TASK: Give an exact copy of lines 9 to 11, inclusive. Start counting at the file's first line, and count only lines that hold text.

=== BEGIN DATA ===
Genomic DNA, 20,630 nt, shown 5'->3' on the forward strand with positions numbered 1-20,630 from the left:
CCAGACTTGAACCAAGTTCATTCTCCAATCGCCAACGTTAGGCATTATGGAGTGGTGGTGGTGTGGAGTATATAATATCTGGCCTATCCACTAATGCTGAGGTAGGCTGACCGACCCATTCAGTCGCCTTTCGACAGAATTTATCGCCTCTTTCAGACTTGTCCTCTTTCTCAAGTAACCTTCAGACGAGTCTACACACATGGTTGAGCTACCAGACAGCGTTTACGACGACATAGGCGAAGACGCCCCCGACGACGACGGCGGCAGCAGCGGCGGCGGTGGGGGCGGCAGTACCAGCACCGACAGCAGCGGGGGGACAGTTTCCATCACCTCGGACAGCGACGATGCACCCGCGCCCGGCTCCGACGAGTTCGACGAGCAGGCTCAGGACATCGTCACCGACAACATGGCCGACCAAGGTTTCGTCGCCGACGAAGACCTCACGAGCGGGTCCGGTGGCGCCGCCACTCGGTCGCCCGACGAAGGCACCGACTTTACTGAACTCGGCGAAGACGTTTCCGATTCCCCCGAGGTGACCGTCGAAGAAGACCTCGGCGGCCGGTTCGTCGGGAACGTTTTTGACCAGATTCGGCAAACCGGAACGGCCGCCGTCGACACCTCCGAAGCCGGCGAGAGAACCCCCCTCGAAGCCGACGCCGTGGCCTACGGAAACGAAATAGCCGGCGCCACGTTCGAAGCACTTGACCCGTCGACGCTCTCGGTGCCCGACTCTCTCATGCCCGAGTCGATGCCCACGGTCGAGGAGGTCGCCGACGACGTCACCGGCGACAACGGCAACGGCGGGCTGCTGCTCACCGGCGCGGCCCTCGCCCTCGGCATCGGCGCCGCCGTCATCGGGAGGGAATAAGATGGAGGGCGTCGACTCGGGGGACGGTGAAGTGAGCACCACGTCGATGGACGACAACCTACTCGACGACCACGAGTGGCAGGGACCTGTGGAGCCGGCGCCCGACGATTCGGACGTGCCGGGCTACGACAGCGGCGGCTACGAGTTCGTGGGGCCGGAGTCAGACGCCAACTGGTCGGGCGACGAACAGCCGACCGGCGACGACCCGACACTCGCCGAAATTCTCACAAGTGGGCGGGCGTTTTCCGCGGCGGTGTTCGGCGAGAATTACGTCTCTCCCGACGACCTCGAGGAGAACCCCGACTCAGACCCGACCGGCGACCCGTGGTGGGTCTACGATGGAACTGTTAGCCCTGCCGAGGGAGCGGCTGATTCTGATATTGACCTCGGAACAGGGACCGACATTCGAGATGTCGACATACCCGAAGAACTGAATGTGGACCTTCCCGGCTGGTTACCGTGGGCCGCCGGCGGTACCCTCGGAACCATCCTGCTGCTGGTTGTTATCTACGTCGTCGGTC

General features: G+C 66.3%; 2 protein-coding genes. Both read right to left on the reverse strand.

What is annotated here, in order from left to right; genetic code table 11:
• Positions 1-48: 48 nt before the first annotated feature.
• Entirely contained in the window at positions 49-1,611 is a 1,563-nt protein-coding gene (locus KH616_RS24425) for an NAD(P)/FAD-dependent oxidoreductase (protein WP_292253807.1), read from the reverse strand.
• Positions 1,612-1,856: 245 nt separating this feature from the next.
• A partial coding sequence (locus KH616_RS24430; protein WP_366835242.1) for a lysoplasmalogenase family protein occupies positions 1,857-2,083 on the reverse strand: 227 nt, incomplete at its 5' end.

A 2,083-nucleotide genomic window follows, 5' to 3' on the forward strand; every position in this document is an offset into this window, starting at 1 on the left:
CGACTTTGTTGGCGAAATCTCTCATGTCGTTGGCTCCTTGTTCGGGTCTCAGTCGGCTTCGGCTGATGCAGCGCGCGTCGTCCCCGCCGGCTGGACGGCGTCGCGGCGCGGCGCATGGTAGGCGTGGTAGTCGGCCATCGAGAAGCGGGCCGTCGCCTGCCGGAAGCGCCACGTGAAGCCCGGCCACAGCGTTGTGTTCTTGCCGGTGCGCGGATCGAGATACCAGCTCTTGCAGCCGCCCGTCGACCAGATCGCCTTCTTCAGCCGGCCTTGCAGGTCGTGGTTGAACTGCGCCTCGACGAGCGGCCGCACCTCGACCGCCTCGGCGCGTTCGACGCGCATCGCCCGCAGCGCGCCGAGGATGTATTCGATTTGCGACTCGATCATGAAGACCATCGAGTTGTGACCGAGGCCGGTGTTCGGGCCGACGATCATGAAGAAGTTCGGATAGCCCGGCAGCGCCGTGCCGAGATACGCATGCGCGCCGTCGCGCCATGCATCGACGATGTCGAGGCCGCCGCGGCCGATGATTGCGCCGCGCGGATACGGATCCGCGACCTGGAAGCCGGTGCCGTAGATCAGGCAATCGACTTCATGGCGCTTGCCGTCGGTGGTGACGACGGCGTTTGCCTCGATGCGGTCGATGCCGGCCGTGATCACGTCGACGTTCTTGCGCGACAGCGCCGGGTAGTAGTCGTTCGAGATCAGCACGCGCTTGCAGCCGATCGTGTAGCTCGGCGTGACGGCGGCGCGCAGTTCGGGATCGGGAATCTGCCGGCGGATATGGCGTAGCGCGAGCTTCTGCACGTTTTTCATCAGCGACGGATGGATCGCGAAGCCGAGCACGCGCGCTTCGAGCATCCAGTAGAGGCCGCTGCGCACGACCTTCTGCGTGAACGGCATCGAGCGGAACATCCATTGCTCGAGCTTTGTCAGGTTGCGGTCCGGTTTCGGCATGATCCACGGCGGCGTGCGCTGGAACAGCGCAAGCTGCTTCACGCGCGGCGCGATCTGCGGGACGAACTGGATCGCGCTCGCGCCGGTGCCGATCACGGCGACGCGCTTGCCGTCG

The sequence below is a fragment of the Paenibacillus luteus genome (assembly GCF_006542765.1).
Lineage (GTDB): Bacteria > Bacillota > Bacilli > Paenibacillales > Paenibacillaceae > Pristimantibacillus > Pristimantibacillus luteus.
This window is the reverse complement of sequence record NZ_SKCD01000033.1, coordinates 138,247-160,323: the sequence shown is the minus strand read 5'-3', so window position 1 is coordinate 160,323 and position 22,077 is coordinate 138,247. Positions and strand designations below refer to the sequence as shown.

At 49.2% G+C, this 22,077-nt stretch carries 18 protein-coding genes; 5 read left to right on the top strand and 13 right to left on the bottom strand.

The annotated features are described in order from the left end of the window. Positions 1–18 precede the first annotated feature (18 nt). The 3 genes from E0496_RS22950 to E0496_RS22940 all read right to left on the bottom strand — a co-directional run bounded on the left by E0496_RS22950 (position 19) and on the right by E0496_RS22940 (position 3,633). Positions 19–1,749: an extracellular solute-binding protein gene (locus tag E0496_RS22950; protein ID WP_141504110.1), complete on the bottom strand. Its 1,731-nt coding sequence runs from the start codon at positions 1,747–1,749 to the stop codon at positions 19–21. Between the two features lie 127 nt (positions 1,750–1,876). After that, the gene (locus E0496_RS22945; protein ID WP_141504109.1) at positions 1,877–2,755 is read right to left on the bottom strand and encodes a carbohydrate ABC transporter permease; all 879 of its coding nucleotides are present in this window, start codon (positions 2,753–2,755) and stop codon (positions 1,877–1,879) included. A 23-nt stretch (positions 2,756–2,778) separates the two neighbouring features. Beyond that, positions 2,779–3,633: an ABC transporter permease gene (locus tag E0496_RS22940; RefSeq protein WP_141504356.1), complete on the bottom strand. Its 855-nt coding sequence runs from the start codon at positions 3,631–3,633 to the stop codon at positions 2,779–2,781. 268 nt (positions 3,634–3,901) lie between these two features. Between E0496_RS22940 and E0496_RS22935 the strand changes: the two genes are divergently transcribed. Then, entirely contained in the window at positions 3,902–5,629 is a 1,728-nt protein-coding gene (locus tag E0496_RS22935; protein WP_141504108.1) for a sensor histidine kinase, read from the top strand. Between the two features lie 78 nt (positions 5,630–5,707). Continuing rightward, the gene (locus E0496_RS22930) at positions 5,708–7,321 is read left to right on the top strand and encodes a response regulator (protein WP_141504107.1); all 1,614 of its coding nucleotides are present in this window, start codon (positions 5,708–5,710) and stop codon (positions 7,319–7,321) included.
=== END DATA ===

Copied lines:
A 2,083-nucleotide genomic window follows, 5' to 3' on the forward strand; every position in this document is an offset into this window, starting at 1 on the left:
CGACTTTGTTGGCGAAATCTCTCATGTCGTTGGCTCCTTGTTCGGGTCTCAGTCGGCTTCGGCTGATGCAGCGCGCGTCGTCCCCGCCGGCTGGACGGCGTCGCGGCGCGGCGCATGGTAGGCGTGGTAGTCGGCCATCGAGAAGCGGGCCGTCGCCTGCCGGAAGCGCCACGTGAAGCCCGGCCACAGCGTTGTGTTCTTGCCGGTGCGCGGATCGAGATACCAGCTCTTGCAGCCGCCCGTCGACCAGATCGCCTTCTTCAGCCGGCCTTGCAGGTCGTGGTTGAACTGCGCCTCGACGAGCGGCCGCACCTCGACCGCCTCGGCGCGTTCGACGCGCATCGCCCGCAGCGCGCCGAGGATGTATTCGATTTGCGACTCGATCATGAAGACCATCGAGTTGTGACCGAGGCCGGTGTTCGGGCCGACGATCATGAAGAAGTTCGGATAGCCCGGCAGCGCCGTGCCGAGATACGCATGCGCGCCGTCGCGCCATGCATCGACGATGTCGAGGCCGCCGCGGCCGATGATTGCGCCGCGCGGATACGGATCCGCGACCTGGAAGCCGGTGCCGTAGATCAGGCAATCGACTTCATGGCGCTTGCCGTCGGTGGTGACGACGGCGTTTGCCTCGATGCGGTCGATGCCGGCCGTGATCACGTCGACGTTCTTGCGCGACAGCGCCGGGTAGTAGTCGTTCGAGATCAGCACGCGCTTGCAGCCGATCGTGTAGCTCGGCGTGACGGCGGCGCGCAGTTCGGGATCGGGAATCTGCCGGCGGATATGGCGTAGCGCGAGCTTCTGCACGTTTTTCATCAGCGACGGATGGATCGCGAAGCCGAGCACGCGCGCTTCGAGCATCCAGTAGAGGCCGCTGCGCACGACCTTCTGCGTGAACGGCATCGAGCGGAACATCCATTGCTCGAGCTTTGTCAGGTTGCGGTCCGGTTTCGGCATGATCCACGGCGGCGTGCGCTGGAACAGCGCAAGCTGCTTCACGCGCGGCGCGATCTGCGGGACGAACTGGATCGCGCTCGCGCCGGTGCCGATCACGGCGACGCGCTTGCCGTCG

The sequence below is a fragment of the Paenibacillus luteus genome (assembly GCF_006542765.1).